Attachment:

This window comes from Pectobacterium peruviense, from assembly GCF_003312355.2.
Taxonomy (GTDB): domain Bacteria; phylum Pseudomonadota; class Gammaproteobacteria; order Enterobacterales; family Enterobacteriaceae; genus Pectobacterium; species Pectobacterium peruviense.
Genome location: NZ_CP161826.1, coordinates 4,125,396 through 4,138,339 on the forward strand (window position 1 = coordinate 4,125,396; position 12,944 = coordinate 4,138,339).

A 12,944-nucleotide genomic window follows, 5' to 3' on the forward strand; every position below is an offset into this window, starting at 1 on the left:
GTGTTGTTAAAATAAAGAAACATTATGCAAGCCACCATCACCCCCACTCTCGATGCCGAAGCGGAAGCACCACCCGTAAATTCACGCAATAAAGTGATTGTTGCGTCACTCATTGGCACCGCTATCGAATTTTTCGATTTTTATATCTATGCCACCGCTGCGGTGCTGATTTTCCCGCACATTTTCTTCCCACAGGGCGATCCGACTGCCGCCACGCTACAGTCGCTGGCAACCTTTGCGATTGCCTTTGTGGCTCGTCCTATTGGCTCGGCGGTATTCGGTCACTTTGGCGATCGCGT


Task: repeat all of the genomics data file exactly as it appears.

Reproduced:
This window comes from Pectobacterium peruviense, from assembly GCF_003312355.2.
Taxonomy (GTDB): domain Bacteria; phylum Pseudomonadota; class Gammaproteobacteria; order Enterobacterales; family Enterobacteriaceae; genus Pectobacterium; species Pectobacterium peruviense.
Genome location: NZ_CP161826.1, coordinates 4,125,396 through 4,138,339 on the forward strand (window position 1 = coordinate 4,125,396; position 12,944 = coordinate 4,138,339).

A 12,944-nucleotide genomic window follows, 5' to 3' on the forward strand; every position below is an offset into this window, starting at 1 on the left:
GTGTTGTTAAAATAAAGAAACATTATGCAAGCCACCATCACCCCCACTCTCGATGCCGAAGCGGAAGCACCACCCGTAAATTCACGCAATAAAGTGATTGTTGCGTCACTCATTGGCACCGCTATCGAATTTTTCGATTTTTATATCTATGCCACCGCTGCGGTGCTGATTTTCCCGCACATTTTCTTCCCACAGGGCGATCCGACTGCCGCCACGCTACAGTCGCTGGCAACCTTTGCGATTGCCTTTGTGGCTCGTCCTATTGGCTCGGCGGTATTCGGTCACTTTGGCGATCGCGT